How to Subpoena for a Document

By Sameca Pandova

A subpoena for written records is called a subpoena duces tecum. Subpoena duces tecum can be issued by an attorney directly, or by the judge through the clerk's office. A subpoena orders the person (called an affiant) to appear, while the subpoena duces tecum requests documents for review. Note that if the documents are voluminous, the affiant can provide access at a specific location for you to visit and review and the affiant may also request reasonable copy fees for record production.

Obtain a subpoena packet from the clerk's office in the county courthouse where your case is currently pending. While forms vary from state-to-state, generally you will complete the forms in the packet by including the pending case identification information in the subpoena header, and then complete the appropriate subpoena duces tecum form, detailing the item you wish to be brought. Complete the Motion for Subpoena form, the Subpoena Duces Tecum and the Order of Issuance form for the court's convenience.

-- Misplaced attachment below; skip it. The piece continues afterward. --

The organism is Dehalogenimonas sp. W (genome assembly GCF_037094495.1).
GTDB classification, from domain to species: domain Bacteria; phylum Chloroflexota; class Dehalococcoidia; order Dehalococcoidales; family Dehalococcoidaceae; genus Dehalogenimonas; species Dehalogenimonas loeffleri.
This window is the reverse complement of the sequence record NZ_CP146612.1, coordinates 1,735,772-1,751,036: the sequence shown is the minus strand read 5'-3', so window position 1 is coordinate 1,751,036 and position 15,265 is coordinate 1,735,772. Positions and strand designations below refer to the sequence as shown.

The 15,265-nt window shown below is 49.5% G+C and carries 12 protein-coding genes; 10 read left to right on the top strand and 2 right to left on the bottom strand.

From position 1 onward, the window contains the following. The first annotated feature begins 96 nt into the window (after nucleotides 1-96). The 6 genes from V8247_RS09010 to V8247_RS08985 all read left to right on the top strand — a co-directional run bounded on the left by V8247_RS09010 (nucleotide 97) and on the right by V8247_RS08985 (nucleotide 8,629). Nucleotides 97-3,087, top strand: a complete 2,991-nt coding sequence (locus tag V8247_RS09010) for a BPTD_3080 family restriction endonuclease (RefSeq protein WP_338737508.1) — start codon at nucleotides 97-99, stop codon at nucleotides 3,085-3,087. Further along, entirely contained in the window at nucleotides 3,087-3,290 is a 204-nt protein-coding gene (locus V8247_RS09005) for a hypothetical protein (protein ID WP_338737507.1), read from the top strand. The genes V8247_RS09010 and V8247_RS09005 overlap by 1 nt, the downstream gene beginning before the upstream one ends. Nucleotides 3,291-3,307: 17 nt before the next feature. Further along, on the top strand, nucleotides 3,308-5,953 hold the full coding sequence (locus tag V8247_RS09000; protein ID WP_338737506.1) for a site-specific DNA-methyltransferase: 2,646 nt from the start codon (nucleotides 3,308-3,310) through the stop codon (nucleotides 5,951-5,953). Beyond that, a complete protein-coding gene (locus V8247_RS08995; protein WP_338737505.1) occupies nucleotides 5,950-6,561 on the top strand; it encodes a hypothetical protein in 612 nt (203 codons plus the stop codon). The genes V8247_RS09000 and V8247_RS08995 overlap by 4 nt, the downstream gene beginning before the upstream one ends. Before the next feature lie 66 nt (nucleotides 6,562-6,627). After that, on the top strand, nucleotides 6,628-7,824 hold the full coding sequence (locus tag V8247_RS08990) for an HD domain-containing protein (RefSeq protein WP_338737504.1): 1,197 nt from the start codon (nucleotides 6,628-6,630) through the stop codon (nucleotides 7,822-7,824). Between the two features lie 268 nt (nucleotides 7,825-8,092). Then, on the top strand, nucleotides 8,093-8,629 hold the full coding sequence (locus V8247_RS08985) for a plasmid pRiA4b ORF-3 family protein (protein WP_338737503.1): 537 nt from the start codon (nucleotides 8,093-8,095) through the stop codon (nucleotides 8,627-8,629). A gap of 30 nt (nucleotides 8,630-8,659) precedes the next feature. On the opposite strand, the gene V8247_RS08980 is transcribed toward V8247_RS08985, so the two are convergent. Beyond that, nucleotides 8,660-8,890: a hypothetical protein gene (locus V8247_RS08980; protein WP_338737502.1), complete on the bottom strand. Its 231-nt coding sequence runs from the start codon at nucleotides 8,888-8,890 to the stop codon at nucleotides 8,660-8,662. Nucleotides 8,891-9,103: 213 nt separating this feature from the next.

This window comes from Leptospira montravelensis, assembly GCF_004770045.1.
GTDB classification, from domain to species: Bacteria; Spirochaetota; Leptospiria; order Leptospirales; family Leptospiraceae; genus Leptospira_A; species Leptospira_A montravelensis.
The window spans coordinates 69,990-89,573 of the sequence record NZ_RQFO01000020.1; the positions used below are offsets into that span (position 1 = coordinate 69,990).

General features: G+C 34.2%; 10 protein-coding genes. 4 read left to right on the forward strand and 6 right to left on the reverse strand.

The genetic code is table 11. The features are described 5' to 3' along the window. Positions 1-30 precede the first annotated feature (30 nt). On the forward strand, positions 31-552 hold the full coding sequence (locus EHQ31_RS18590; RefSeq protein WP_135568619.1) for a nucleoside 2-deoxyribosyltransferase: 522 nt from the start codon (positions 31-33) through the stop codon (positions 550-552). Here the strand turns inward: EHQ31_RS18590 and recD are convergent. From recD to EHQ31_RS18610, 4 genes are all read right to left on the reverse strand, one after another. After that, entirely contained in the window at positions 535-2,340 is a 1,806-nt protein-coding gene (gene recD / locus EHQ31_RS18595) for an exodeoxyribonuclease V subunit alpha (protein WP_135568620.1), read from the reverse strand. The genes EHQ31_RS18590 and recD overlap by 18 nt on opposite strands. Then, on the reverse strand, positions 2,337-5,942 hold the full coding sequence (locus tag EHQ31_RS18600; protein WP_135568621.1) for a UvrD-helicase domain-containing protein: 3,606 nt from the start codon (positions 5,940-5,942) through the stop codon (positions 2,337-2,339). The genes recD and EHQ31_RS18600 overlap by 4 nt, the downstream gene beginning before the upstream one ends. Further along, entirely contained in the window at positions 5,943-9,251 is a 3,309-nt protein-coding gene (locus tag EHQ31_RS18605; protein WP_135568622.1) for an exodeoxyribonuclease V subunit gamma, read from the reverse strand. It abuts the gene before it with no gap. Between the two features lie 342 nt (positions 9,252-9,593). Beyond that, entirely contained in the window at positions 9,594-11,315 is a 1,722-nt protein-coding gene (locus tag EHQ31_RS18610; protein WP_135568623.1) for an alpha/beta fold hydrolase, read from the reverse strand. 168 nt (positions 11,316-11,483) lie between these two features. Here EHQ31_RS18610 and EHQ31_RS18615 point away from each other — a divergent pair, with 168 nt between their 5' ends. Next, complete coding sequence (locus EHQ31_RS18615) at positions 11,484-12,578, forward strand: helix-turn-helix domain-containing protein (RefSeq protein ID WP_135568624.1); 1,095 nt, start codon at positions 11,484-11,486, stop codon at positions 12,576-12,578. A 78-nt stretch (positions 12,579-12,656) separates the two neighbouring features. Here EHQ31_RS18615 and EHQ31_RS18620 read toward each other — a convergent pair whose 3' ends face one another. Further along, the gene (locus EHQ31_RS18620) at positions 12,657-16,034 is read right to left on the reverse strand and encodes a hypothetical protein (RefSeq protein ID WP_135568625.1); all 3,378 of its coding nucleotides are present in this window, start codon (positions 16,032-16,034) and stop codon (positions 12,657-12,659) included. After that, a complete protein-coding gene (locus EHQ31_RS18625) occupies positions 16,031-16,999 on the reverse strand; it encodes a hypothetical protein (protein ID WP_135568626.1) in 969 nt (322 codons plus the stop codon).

File your motions with the clerk's office in the county courthouse where your matter is pending. The clerk will provide you information on getting the subpoena duces tecum signed and issued, since in some states the subpoenas are issued by the clerk's office. Serve the subpoena on the affiant via a special process server such as the county sheriff.

Review the affiant's production pursuant to your subpoena duces tecum. If your request was to a business, and not an individual party, then the return of your subpoena duces tecum should also include an affidavit that the document produced is a true copy which is responsive to your request as well as that the records were copied by the affiant personally or at his direction in the regular course of business.

About the Author

Based near Chicago, Sameca Pandova has been writing since 1995 and now contributes to various websites. He is an attorney with experience in health care, family and criminal prosecution issues. Pandova holds a Master of Laws in health law from Loyola University Chicago, a Juris Doctor from Case Western Reserve University and a Bachelor of Arts in history and political science from Case Western.